3. This case illustrates the high costs of extending the Miranda rule to require the suppression of physical evidence. After arresting respondent, the police officer in this case began to give him Miranda warnings. The officer got as far as informing respondent of his right to remain silent when respondent said that he knew his rights. Pet. App. 4a. The police officer then inquired again whether respondent knew his rights, and respondent answered in the affirmative. J.A. 40, 46. At that point, the officer told respondent that he was interested in respondent's guns. J.A. 41. Respondent stated that he might not be willing to say anything about his Glock pistol "because I don't want you to take it away from me." Ibid. The officer then told respondent that "[i]n order to be truthful about this whole matter * * * I need to know about the Glock." Ibid. He also said that "to get in front of [respondent's] domestic violence case," respondent "needed to be truthful regarding the location of his firearm." J.A. 48. Respondent then informed the officer where the Glock was located. J.A. 41, 93.10
The government has conceded that the officer's failure to administer the remaining Miranda warnings was a deficiency under the Miranda rule that would result in the suppression of respondent's statement. Pet. App. 4a. But the deficiency in all likelihood had little or no effect on respondent's willingness to speak with the police. A defendant who is so anxious to talk with the police that he takes the initiative to interrupt the warnings and insist that he knows them already is likely to speak even if the officer had completed the Miranda warnings. Accordingly, the events that ensued in this case, including respondent's statements to the police, likely would have been the same had the full set of warnings been administered. The court of appeals nevertheless would have the technical failure to administer the Miranda warnings in this case result in suppression of the gun, thus likely precluding respondent's prosecution. The cost of precluding prosecution altogether is a high one, and that factor weighs heavily against respondent's proposed extension of the Miranda rule.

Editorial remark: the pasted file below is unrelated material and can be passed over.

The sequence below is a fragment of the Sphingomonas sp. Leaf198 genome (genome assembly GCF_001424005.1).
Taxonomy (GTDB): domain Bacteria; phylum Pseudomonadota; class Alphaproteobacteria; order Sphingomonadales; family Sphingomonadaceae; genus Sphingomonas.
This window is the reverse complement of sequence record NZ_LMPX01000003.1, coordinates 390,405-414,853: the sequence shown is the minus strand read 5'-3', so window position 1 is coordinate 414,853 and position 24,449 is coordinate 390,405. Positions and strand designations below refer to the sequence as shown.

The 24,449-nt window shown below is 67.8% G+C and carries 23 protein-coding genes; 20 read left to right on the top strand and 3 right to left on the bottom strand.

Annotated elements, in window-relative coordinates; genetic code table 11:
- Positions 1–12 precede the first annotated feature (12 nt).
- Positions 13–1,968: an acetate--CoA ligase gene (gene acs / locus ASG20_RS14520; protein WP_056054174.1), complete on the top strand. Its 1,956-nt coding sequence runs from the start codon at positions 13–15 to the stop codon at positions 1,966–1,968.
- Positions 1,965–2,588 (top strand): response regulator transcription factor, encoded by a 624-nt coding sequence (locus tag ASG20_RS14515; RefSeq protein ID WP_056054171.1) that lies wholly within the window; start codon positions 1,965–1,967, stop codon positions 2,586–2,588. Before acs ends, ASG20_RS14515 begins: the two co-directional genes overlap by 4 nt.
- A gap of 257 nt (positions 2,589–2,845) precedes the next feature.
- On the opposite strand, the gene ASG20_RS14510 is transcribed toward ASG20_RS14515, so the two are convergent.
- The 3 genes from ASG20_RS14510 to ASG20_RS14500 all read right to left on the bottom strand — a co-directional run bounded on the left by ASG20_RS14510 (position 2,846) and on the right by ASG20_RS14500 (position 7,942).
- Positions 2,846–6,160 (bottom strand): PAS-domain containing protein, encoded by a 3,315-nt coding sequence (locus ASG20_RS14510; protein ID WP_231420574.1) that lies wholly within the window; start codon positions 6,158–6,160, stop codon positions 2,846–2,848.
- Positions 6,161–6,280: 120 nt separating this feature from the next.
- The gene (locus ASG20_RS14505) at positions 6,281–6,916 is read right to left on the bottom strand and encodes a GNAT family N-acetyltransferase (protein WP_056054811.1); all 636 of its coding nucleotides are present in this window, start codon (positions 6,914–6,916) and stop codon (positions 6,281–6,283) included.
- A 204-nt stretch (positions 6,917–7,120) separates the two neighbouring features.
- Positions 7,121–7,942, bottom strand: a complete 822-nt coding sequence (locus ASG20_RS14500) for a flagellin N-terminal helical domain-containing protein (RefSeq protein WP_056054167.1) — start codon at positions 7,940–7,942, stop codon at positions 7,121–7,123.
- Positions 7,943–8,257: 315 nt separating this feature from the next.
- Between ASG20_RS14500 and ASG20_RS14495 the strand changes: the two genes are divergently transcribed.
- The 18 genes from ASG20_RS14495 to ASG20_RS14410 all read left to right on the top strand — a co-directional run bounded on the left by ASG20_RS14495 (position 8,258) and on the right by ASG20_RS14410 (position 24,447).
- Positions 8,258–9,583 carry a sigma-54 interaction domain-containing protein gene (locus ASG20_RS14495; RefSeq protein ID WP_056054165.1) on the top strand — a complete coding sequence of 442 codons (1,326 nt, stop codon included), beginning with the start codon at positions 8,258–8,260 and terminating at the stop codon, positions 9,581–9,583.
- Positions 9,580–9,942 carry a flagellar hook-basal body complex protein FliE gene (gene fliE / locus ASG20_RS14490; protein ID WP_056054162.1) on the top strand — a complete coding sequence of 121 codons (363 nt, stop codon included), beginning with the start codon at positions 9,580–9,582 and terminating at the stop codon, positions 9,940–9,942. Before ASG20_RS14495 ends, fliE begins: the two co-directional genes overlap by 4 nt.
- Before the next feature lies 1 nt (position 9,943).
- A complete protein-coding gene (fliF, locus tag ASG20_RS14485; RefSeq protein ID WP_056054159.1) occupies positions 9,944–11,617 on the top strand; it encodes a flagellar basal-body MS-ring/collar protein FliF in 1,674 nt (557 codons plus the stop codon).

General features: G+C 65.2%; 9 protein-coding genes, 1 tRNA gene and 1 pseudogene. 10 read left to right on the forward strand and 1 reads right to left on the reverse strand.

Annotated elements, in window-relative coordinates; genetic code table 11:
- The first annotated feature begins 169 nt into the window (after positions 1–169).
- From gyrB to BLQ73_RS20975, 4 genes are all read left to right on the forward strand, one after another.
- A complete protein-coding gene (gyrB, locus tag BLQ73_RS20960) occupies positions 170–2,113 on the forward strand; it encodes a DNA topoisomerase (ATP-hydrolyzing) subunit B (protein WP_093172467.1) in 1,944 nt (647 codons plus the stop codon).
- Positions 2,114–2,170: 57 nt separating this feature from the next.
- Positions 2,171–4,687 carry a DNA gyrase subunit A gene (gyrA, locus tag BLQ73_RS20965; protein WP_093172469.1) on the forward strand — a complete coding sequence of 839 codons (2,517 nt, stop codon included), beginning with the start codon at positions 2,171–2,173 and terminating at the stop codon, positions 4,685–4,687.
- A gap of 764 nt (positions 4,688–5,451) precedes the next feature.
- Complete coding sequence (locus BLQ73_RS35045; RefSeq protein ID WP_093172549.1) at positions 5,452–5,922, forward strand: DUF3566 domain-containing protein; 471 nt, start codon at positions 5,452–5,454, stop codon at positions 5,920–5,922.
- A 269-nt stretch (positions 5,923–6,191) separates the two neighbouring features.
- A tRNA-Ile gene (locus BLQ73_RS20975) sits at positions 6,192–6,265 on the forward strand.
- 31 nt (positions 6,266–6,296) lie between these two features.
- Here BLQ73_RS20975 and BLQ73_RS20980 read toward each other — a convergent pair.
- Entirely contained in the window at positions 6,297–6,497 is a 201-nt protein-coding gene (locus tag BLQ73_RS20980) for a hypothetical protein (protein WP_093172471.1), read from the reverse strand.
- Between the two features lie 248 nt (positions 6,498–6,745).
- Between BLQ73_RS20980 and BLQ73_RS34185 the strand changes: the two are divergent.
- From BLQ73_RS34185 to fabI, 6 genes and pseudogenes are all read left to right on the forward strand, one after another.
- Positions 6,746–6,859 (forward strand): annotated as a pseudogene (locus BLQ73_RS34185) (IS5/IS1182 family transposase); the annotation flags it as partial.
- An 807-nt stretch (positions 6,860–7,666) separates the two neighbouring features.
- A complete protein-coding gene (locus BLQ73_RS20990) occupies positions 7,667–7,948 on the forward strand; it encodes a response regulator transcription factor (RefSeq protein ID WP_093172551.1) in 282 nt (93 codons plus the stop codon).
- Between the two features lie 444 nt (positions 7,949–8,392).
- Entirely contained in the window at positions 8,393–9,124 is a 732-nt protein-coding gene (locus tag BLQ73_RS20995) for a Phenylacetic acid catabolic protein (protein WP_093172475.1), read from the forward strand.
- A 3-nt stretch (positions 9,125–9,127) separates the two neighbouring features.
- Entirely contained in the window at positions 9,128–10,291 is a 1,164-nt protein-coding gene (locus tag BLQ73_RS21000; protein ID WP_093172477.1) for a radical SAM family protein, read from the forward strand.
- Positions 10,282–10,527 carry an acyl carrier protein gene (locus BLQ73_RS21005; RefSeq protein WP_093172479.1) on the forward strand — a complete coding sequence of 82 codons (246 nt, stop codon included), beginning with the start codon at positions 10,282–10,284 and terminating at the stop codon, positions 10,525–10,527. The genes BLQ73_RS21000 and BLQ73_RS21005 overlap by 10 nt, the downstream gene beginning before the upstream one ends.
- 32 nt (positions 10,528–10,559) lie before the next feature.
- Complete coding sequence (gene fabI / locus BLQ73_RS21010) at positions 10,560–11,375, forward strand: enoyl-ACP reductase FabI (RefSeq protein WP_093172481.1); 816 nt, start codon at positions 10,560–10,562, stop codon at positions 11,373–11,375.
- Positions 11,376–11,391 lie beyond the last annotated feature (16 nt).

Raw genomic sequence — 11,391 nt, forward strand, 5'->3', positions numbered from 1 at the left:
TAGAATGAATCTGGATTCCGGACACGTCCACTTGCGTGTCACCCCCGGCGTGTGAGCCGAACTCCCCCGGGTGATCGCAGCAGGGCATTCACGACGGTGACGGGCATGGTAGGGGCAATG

When this Court reaffirmed Miranda as a constitutional rule in Dickerson, it understood that the suppression of some unwarned, voluntary statements would result in guilty defendants going free. 530 U.S. at 444. But the Court was willing to accept that result in part because "subsequent cases have reduced the impact of the Miranda rule on legitimate law enforcement." Id. at 443. The extension proposed by respondent would upset the balance struck in Dickerson and significantly magnify the adverse impact of Miranda.
* * * * *
For the foregoing reasons and those stated in the government's opening brief, the judgment of the court of appeals should be reversed.
THEODORE B. OLSON
1 Respondent argues (Br. 33-42) that Elstad and Tucker rested on additional points of analysis and can be distinguished factually, but that does not undermine their relevance to the issue in this case. In those cases, the Court refused to extend Miranda to require suppression of evidence outside of the government's case in chief, and the premise of the Court's reasoning was the inapplicability of the fruits doctrine to unwarned statements. See pp. 10, 11-12, infra.
2 See Withrow v. Williams, 507 U.S. at 690 ("Unless the prosecution can demonstrate the warnings and waiver as threshold matters, we held [in Miranda], it may not overcome an objection to the use at trial of statements obtained from the person in any ensuing custodial interrogation."); New York v. Quarles, 467 U.S. 649, 654 (1984) ("The Miranda Court, however, presumed that interrogation in certain custodial circumstances is inherently coercive and held that statements made under those circumstances are inadmissible unless the suspect is specifically informed of his Miranda rights and freely decides to forgo those rights.").